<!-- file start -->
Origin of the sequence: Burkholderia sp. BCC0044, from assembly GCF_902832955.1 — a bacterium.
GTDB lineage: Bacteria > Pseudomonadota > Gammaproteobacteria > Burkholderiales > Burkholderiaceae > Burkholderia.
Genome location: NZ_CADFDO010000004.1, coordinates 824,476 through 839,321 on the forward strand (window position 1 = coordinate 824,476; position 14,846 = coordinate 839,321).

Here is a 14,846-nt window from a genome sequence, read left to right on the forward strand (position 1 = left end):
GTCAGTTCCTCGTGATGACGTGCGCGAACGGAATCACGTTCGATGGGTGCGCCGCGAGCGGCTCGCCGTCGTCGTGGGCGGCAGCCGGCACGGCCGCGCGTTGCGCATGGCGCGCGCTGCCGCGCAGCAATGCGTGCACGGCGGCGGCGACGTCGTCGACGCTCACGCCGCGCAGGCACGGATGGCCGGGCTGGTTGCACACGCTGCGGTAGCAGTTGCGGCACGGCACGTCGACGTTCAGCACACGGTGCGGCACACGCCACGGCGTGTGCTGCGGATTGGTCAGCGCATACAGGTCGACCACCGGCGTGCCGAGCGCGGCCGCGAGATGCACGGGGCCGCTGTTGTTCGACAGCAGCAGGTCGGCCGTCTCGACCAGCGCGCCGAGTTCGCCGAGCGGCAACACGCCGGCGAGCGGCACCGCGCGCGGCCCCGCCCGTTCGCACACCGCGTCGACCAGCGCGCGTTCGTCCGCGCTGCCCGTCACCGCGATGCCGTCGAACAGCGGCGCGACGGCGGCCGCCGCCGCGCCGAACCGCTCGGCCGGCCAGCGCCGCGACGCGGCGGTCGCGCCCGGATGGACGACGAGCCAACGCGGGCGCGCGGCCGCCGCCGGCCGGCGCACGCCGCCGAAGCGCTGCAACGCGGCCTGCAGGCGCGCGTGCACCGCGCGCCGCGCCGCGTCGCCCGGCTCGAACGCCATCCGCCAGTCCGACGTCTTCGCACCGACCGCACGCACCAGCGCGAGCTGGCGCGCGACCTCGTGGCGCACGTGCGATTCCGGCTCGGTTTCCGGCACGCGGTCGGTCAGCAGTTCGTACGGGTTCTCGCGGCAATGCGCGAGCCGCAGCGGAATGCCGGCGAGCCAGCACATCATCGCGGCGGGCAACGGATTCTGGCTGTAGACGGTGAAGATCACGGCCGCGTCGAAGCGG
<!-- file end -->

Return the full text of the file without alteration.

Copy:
Origin of the sequence: Burkholderia sp. BCC0044, from assembly GCF_902832955.1 — a bacterium.
GTDB lineage: Bacteria > Pseudomonadota > Gammaproteobacteria > Burkholderiales > Burkholderiaceae > Burkholderia.
Genome location: NZ_CADFDO010000004.1, coordinates 824,476 through 839,321 on the forward strand (window position 1 = coordinate 824,476; position 14,846 = coordinate 839,321).

Here is a 14,846-nt window from a genome sequence, read left to right on the forward strand (position 1 = left end):
GTCAGTTCCTCGTGATGACGTGCGCGAACGGAATCACGTTCGATGGGTGCGCCGCGAGCGGCTCGCCGTCGTCGTGGGCGGCAGCCGGCACGGCCGCGCGTTGCGCATGGCGCGCGCTGCCGCGCAGCAATGCGTGCACGGCGGCGGCGACGTCGTCGACGCTCACGCCGCGCAGGCACGGATGGCCGGGCTGGTTGCACACGCTGCGGTAGCAGTTGCGGCACGGCACGTCGACGTTCAGCACACGGTGCGGCACACGCCACGGCGTGTGCTGCGGATTGGTCAGCGCATACAGGTCGACCACCGGCGTGCCGAGCGCGGCCGCGAGATGCACGGGGCCGCTGTTGTTCGACAGCAGCAGGTCGGCCGTCTCGACCAGCGCGCCGAGTTCGCCGAGCGGCAACACGCCGGCGAGCGGCACCGCGCGCGGCCCCGCCCGTTCGCACACCGCGTCGACCAGCGCGCGTTCGTCCGCGCTGCCCGTCACCGCGATGCCGTCGAACAGCGGCGCGACGGCGGCCGCCGCCGCGCCGAACCGCTCGGCCGGCCAGCGCCGCGACGCGGCGGTCGCGCCCGGATGGACGACGAGCCAACGCGGGCGCGCGGCCGCCGCCGGCCGGCGCACGCCGCCGAAGCGCTGCAACGCGGCCTGCAGGCGCGCGTGCACCGCGCGCCGCGCCGCGTCGCCCGGCTCGAACGCCATCCGCCAGTCCGACGTCTTCGCACCGACCGCACGCACCAGCGCGAGCTGGCGCGCGACCTCGTGGCGCACGTGCGATTCCGGCTCGGTTTCCGGCACGCGGTCGGTCAGCAGTTCGTACGGGTTCTCGCGGCAATGCGCGAGCCGCAGCGGAATGCCGGCGAGCCAGCACATCATCGCGGCGGGCAACGGATTCTGGCTGTAGACGGTGAAGATCACGGCCGCGTCGAAGCGG